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Trigger Issue...


Trigger Issue...

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PiMané
PiMané
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Hi,

I've a table that has a trigger for insert that executes the flowing statement:

UPDATE ArtigoArmazem SET QtReservada = 0 FROM INSERTED I INNER JOIN LInhasdoc LD ON i.IdLinhasDoc = LD.Id WHERE ArtigoArmazem.Artigo = LD.Artigo



The table ArtigoArmazem also has a trigger for update that initially had a cursor to update stocks quantities but I changed it to a "simple" UPDATE:

-- OLD TRIGGER
ALTER TRIGGER [dbo].[GCP_STK_ArtigoArmazem_UPD] ON [dbo].[ArtigoArmazem] FOR UPDATE
AS
SET NOCOUNT ON
DECLARE @Artigo AS VARCHAR(50)
DECLARE @StkActual AS FLOAT
IF UPDATE(StkActual)
BEGIN
DECLARE curRegistos CURSOR LOCAL FORWARD_ONLY STATIC READ_ONLY FOR
SELECT Artigo, StkActual FROM Deleted WHERE StkActual <> 0
OPEN curRegistos
FETCH NEXT FROM curRegistos INTO @Artigo, @StkActual
WHILE @@FETCH_STATUS = 0
BEGIN
EXEC GCP_STK_ActualizaArtigo 'R', @Artigo, @StkActual
FETCH NEXT FROM curRegistos INTO @Artigo, @StkActual
END
CLOSE curRegistos
DEALLOCATE curRegistos

DECLARE curRegistos CURSOR LOCAL FORWARD_ONLY STATIC READ_ONLY FOR
SELECT Artigo, StkActual FROM Inserted
OPEN curRegistos
FETCH NEXT FROM curRegistos INTO @Artigo, @StkActual
WHILE @@FETCH_STATUS = 0
BEGIN
EXEC GCP_STK_ActualizaArtigo 'I', @Artigo, @StkActual
FETCH NEXT FROM curRegistos INTO @Artigo, @StkActual
END
CLOSE curRegistos
DEALLOCATE curRegistos
END
GO

---- The SP GCP_STK_ActualizaArtigo just does an UPDATE on @Artigo and sets StkActual to StkActual + @StkActual if 'I' or StkActual - @StkActual id 'D'

----- NEW TRIGGER----
CREATE TRIGGER [dbo].[GCP_STK_ArtigoArmazem_UPD] ON [dbo].[ArtigoArmazem] FOR UPDATE
AS
BEGIN
SET NOCOUNT ON
IF UPDATE(StkActual)
BEGIN
;WITH res AS
(
SELECT Artigo, -StkActual AS StkActual FROM DELETED WHERE StkActual <> 0
UNION ALL
SELECT Artigo, StkActual FROM INSERTED
), res1 AS (
SELECT Artigo, SUM(StkActual) Stk FROM res GROUP BY Artigo
)
UPDATE Artigo SET STKActual = STKActual + res1.Stk FROM res1 WHERE MovStock = 'S' AND Artigo.Artigo = res1.artigo
END
END



When I run a trace to see what's happening I get with the OLD trigger a duration of half the new trigger and 900 reads vs 4900 reads with the new trigger!!!
If I insert a RETURN statement just at the beginning of the new trigger the results are the same but if I let the RETURN and remove the rest of the SQL the result is the same as the old trigger.

What can be causing this? The trigger's code shouldn't even be executed case UPDATE(stkActual) is false...

Thanks,
Pedro



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PiMané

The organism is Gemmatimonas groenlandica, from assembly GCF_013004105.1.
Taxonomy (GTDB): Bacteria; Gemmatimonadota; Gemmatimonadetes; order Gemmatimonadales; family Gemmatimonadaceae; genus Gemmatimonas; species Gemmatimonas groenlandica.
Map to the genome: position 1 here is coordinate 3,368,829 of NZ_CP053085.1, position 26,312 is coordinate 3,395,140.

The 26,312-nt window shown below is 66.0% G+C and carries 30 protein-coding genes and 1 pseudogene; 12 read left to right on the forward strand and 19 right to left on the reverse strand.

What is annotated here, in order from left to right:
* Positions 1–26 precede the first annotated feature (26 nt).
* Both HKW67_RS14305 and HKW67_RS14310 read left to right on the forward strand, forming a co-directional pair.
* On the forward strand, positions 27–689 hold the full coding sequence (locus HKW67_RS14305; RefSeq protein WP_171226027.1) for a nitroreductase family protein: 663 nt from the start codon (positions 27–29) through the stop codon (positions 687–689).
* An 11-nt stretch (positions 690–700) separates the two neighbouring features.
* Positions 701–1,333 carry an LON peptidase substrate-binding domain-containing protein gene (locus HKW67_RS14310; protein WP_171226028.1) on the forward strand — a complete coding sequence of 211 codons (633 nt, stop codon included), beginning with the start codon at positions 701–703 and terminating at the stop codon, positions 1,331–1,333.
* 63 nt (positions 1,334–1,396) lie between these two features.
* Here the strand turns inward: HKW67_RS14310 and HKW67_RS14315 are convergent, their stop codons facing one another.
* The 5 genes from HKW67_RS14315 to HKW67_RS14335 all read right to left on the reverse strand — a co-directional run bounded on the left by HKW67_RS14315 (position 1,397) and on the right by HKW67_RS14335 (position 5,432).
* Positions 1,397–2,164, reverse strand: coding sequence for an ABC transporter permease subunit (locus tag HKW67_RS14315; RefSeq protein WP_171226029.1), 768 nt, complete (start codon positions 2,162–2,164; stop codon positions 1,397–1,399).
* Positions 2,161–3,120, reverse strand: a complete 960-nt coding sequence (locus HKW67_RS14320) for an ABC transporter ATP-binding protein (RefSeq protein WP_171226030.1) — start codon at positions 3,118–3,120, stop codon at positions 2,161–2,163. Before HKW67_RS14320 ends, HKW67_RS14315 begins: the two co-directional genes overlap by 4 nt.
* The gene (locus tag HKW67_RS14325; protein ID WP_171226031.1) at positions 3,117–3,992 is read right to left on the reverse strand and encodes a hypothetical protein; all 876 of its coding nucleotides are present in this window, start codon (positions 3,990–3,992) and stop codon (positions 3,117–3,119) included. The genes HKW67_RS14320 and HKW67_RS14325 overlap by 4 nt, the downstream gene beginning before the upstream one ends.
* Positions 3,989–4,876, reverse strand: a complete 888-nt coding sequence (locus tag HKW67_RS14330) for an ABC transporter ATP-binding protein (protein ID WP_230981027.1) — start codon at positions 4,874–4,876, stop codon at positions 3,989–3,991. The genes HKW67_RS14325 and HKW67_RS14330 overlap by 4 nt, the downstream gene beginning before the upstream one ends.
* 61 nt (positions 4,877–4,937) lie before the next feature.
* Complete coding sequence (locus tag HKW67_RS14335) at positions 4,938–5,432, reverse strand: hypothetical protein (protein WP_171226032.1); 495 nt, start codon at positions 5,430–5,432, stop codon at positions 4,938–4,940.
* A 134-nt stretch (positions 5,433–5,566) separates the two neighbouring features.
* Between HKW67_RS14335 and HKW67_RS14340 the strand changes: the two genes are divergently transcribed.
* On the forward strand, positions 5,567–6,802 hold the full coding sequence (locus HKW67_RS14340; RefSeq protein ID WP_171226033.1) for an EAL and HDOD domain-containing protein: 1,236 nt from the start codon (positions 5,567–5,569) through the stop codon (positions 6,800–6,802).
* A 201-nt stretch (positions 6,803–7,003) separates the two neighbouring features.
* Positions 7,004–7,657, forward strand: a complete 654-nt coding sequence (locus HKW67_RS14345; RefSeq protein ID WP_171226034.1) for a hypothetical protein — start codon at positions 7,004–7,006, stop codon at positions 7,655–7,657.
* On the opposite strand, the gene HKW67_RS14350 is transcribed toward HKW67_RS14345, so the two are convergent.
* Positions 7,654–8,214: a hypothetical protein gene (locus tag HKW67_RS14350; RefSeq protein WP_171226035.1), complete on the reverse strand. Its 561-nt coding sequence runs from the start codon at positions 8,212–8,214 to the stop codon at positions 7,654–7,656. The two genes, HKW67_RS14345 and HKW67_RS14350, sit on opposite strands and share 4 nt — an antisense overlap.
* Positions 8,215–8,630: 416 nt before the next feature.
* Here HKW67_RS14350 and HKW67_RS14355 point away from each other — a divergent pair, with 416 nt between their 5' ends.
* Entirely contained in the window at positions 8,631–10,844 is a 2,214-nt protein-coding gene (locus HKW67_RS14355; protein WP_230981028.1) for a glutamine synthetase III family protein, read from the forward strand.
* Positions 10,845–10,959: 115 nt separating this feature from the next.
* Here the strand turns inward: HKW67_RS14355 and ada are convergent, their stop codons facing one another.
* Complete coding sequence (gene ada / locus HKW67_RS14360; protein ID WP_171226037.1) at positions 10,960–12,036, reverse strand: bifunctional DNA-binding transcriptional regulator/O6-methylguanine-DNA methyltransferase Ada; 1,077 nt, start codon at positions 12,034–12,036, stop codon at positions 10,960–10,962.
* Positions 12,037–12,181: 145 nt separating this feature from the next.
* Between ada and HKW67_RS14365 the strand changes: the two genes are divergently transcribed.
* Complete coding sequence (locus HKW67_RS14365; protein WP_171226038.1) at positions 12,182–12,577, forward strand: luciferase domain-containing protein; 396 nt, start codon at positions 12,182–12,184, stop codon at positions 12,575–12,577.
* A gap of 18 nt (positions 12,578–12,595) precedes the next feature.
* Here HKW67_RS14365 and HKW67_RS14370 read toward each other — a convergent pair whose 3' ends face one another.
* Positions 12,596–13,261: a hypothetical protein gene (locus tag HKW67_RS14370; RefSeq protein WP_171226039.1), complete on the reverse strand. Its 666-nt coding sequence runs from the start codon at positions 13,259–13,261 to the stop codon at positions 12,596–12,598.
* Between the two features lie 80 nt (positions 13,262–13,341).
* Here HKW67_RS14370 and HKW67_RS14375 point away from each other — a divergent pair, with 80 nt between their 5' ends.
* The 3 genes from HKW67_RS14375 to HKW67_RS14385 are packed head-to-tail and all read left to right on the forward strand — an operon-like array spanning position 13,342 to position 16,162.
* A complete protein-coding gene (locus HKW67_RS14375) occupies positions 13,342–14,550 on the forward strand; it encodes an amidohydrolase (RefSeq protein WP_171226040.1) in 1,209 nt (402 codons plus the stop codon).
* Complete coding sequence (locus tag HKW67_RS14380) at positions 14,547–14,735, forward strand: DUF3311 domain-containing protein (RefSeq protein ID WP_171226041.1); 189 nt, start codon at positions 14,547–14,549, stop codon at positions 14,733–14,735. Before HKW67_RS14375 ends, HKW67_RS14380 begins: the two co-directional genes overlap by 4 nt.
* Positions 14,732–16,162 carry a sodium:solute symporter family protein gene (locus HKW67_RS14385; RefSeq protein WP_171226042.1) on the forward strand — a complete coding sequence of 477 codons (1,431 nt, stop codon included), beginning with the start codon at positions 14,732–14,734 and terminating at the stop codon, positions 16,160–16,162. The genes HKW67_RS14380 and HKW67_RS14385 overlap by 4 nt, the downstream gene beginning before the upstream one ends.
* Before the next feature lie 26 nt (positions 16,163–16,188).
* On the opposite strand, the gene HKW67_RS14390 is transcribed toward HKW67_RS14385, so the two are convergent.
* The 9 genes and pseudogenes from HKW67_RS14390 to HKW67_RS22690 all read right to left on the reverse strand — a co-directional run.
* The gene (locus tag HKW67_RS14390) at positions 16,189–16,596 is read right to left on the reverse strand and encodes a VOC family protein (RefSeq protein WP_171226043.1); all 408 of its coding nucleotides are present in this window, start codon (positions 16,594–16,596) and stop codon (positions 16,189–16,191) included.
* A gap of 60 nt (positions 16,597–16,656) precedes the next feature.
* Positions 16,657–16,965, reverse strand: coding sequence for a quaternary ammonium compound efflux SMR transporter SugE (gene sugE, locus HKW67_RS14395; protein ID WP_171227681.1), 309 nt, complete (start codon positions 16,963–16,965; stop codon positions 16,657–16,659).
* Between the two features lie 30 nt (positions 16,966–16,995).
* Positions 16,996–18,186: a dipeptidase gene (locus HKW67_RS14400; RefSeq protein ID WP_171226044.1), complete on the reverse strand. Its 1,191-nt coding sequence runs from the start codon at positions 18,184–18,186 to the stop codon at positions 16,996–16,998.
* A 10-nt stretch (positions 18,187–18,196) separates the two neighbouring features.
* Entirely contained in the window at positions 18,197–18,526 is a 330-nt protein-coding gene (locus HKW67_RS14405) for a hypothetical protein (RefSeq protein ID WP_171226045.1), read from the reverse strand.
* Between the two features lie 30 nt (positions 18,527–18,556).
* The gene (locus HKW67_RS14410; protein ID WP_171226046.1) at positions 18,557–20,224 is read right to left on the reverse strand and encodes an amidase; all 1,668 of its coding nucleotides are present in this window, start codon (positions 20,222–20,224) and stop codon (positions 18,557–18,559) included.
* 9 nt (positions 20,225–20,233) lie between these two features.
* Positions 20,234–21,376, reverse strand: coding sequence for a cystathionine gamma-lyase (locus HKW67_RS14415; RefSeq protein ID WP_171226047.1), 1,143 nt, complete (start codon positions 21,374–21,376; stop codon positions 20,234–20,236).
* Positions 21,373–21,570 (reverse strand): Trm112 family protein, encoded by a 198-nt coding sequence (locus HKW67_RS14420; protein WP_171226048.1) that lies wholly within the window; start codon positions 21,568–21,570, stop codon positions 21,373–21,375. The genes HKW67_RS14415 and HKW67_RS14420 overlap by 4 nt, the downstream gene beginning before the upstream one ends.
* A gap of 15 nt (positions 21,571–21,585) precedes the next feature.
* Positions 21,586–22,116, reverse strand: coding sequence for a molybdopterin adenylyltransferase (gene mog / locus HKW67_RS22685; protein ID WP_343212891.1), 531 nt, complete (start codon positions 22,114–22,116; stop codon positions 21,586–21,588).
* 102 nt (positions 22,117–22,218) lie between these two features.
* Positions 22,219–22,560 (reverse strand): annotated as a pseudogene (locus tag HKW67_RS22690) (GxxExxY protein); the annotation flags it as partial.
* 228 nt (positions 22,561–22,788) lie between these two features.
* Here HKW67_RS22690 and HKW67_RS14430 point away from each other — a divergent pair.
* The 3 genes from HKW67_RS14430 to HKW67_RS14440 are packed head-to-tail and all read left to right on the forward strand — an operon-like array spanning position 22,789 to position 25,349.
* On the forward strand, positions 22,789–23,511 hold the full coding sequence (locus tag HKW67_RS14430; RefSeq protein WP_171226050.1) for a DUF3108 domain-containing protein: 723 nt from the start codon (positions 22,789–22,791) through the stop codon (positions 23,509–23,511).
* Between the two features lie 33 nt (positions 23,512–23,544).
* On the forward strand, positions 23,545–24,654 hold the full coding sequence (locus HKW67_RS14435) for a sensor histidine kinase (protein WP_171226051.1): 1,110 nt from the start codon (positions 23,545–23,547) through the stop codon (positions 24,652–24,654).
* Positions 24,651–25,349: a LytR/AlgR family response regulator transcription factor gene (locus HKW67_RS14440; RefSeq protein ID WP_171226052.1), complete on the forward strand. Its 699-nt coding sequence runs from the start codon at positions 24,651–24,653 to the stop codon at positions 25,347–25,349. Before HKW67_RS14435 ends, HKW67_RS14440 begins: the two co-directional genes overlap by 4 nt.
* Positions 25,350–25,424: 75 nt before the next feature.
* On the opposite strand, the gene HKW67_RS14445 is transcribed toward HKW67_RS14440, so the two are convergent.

PiMané
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Just another strange thing happening with the triggers on the database....
The GCP_VND_ActualizaDocumentoVenda_LinhasDocStatus procedure has an INSERT on a table that has a trigger.
I start a server trace on the SP to monitor what's going on the database and get this:

INSERT INTO [dbo].[LinhasDocStatus] ([IDLinhasDoc], [Quantidade], [QuantReserv], [QuantTrans], [EstadoTrans], [Fechado]) SELECT [ID], [QT], [QTR], [QTS], [ET], [FE] FROM [dbo].[#TmpLinhas] WHERE ([EBD] = 2 OR ([EBD] = 3 AND @bitDocNovo = 1))


This statement takes 248ms to execute...
The trigger code "fired" by the INSERT has an IF EXISTS with a SELECT and two UPDATE...
* IF with SELECT: 0,169ms
* UPDATE: 1,071ms
* UPDATE: 7,287ms
The SUM from the trigger time is way less than the time the INSERT says it takes to execute..
So I disabled the trigger to see how long would the INSERT execute just by itself.... 13,39ms!!!

So, math made, the INSERT 13,39ms + SUM(Trigger) 9ms gives 23ms... but the INSERT with the trigger takes 248ms.. 10x more...
Can anyone tell me how to figure what's going on the database?!
The scenarios are the same on both cases since I restore the database and do an index rebuild and statistics update every time and clear the cache and buffers...

Thanks,
Pedro



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PiMané
PiMané
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I ran SQL Profiler on the GCP_VND_ActualizaDocumentoVenda_LinhasDocStatus procedure with all the events and data checked...
I've a big table to analyse but I don't know what to search for... It even has the execution plans...
But still I noticed:
The SUM of Duration inside the trigger is 440 (EventClass 45 and 43 for the INSERT) and the Duration of the INSERT that fires the trigger is 1173 (EventClass 45).